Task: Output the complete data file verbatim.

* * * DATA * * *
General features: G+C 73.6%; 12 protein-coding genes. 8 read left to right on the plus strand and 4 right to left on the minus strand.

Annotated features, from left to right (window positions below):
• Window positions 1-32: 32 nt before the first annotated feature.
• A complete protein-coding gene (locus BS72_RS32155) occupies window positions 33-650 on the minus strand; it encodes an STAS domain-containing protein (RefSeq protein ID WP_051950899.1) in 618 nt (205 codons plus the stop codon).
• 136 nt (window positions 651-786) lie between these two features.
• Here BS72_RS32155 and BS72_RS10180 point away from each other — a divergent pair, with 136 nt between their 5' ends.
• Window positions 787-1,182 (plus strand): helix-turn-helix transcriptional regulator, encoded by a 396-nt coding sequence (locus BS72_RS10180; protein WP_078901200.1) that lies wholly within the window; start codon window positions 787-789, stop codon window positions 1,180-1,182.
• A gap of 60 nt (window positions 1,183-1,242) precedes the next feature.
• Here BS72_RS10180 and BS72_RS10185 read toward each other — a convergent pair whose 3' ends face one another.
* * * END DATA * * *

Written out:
General features: G+C 73.6%; 12 protein-coding genes. 8 read left to right on the plus strand and 4 right to left on the minus strand.

Annotated features, from left to right (window positions below):
• Window positions 1-32: 32 nt before the first annotated feature.
• A complete protein-coding gene (locus BS72_RS32155) occupies window positions 33-650 on the minus strand; it encodes an STAS domain-containing protein (RefSeq protein ID WP_051950899.1) in 618 nt (205 codons plus the stop codon).
• 136 nt (window positions 651-786) lie between these two features.
• Here BS72_RS32155 and BS72_RS10180 point away from each other — a divergent pair, with 136 nt between their 5' ends.
• Window positions 787-1,182 (plus strand): helix-turn-helix transcriptional regulator, encoded by a 396-nt coding sequence (locus BS72_RS10180; protein WP_078901200.1) that lies wholly within the window; start codon window positions 787-789, stop codon window positions 1,180-1,182.
• A gap of 60 nt (window positions 1,183-1,242) precedes the next feature.
• Here BS72_RS10180 and BS72_RS10185 read toward each other — a convergent pair whose 3' ends face one another.